• Expanding the definition of “site of work” and increasing the coverage of truck drivers and material handlers

The seminars, which require registration, aim to clarify these changes and promote compliance with federal prevailing wage requirements. The workshops will be held on September 13 and 14, 2023, covering various updates, including the definition of “prevailing wage,” periodic rate updates, adoption of state or local wage determinations, and enforcement changes.

The updated regulations are the first significant revision in almost 40 years. Fringe Benefit Group will continue to monitor these changes, seek clarifications from the DOL, and inform you about changes that need to be made. The final rule will be effective 60 days after publication in the Federal Register.

The Department of Labor’s Wage and Hour Division Announces the 2023 SCA Health and Welfare Fringe Rate

July 6, 2023

Per 29 C.F.R. subsection 4.52, the prevailing wage health and welfare fringe benefit rates will be increased under the McNamara-O’Hara Service Contract Act effective June 27, 2023.

Any contracts awarded before January 1st, 2017, will have a new fringe rate of $4.98 per hour.

Any contracts awarded after January 1st, 2017, that have to comply with EO13706, will have a new fringe rate of $4.57 per hour.

*Due to the Hawaii Prepaid Health Care Act, Hawaii may have a different rate, so please check the All-Agency Memorandum for additional information.

You can view the entire Memorandum Number 243 by clicking here.

US DOL to Host Online Seminars for Federal Contractors on Prevailing Wage Requirements

June 16, 2023

This week the Wage and Hour Division (WHD) announced that they would be hosting online seminars to educate current and prospective federal contractors on the requirements for paying prevailing wages on federally funded construction and service contracts. The WHD seeks to increase awareness and improve compliance regarding prevailing wage laws with these seminars.

The seminars will include recorded training videos on various Service Contract Acts and the Davis-Bacon Act topics that participants can view on demand. The division will then offer live Q&A sessions with DOL subject matter experts to provide additional information on compliance issues and will be on the following dates:

  • Davis-Bacon Act: June 27 and Sept. 13, 2023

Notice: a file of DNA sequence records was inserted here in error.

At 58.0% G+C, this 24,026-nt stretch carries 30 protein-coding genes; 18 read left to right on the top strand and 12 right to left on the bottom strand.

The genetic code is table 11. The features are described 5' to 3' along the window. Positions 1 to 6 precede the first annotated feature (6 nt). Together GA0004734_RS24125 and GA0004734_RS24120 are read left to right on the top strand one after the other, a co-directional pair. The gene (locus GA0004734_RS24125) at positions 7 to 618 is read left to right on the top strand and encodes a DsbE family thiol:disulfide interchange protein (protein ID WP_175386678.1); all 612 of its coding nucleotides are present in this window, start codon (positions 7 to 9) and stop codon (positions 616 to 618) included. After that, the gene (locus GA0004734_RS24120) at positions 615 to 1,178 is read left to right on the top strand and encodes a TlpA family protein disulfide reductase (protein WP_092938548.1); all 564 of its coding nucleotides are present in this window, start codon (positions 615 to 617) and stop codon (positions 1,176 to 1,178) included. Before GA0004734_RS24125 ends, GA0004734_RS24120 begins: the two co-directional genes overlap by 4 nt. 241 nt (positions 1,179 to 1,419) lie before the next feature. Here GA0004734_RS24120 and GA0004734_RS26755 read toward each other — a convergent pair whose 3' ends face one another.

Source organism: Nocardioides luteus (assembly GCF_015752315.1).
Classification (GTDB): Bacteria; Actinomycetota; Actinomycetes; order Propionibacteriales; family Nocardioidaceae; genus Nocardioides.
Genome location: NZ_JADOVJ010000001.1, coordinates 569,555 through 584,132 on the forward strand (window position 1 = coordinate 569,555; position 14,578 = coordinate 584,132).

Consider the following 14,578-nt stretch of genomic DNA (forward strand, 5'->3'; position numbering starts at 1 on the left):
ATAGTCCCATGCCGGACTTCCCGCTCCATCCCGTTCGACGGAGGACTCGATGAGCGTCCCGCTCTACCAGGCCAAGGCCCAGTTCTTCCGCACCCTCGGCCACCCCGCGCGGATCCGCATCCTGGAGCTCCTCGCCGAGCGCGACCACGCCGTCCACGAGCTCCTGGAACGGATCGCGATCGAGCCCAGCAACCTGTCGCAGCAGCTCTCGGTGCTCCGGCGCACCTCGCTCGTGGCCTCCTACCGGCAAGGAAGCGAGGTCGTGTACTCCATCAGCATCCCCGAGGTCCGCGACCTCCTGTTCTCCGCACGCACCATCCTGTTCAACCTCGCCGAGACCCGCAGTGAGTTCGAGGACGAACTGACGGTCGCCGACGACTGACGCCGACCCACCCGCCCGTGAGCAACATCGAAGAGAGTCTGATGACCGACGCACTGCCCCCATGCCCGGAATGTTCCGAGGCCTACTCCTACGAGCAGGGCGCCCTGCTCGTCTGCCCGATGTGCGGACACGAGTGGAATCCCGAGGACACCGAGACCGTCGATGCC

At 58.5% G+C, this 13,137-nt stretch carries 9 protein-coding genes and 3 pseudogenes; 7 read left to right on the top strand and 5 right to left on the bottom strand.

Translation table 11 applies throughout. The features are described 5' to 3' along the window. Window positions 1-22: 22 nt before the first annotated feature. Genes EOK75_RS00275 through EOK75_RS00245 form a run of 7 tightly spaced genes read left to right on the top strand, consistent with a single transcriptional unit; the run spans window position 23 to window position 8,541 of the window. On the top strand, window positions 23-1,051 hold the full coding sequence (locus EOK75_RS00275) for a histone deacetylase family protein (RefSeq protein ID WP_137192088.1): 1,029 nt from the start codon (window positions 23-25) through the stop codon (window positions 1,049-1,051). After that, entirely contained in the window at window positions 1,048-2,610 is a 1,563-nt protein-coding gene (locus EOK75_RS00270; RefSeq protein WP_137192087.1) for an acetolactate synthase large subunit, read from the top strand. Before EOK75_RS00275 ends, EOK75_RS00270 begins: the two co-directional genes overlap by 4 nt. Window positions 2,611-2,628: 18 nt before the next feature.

• Service Contract Act: June 28 and Sept. 14, 2023

While seminar attendance is free, registration is required. Additional information will be provided to participants after registration.

April 2023 Construction Spending

June 12, 2023

The U.S. Census Bureau announced construction spending for April 2023 was at a seasonally adjusted annual rate of $1,908 billion, 1.2% above the revised estimate of $1,885 billion in March. Compared to the same period last year, construction spending was up 7.2 %. For the first four months of the year, spending amounted to $567 billion, up 6.1% above that same period in 2022.

While private construction spending in April was $1,501 billion, up 1.3% from the revised March estimate of $1,482 billion, public construction spending was $407 billion, 1.1% above the revised March estimate of $403 billion. Additionally, public construction spending is up 16.5% from April 2022 compared to last year. A leading contributor, highway construction was robust in April at $125 billion, 1.3% above the previous month and up 21.6% from last year.

More information may be found at:


June 6, 2023

The federal government announced in January that both national emergencies addressing COVID-19 will end on May 11th, 2023.

Effective May 12th, 2023, when most medical and pharmacy plans will no longer be subject to federal coverage requirements for COVID-19 testing, vaccinations, and treatment coverage, The Contractors Plan will remain unaffected until a first renewal following May 11th, 2023. At that point, COVID-19 medical and pharmacy claims will be treated as any other illness.

For questions regarding the end of COVID health emergencies please contact your Contractors Plan Account Manager.

WHD Publishes Opinion Letter Clarifying How Holidays Count Against an Employee’s FMLA Leave

May 31, 2023

The Wage and Hour Division (WHD) published the opinion letter FMLA2023-2-A, “Whether Holidays Count Against an Employee’s FMLA Leave Entitlement and Determination of the Amount of Leave Taken.” The letter responds to a request for clarification concerning calculating the amount of leave used when an employee takes leave under the Family and Medical Leave Act (FMLA) during a week with a holiday.

In this letter, WHD explains that, under the Family and Medical Leave Act, the employee’s standard workweek is the basis of the employee’s leave entitlement. Therefore, if a holiday occurs during an employee’s workweek, and the employee works for part of the week and uses FMLA leave for part of the week, the holiday does not reduce the amount of the employee’s FMLA leave entitlement unless the employee was required to report for work on the holiday.

In sum, if the employee was not expected or scheduled to work on the holiday, the fraction of the workweek of leave used would be the amount of FMLA leave taken (which would not include the holiday) divided by the total workweek (which would consist of the holiday).

This is a link to the opinion letter;

Read The Spring – 2023 Edition Of The Contractors Plan Retirement Newsletter!

May 11, 2023

The purpose of this quarterly newsletter is to provide a deep dive into retirement topics to help you better prepare for upcoming and important events. We will also cover happenings in the retirement industry that may potentially impact your plan.

Click here to read The Contractors Plan Retirement Newsletter.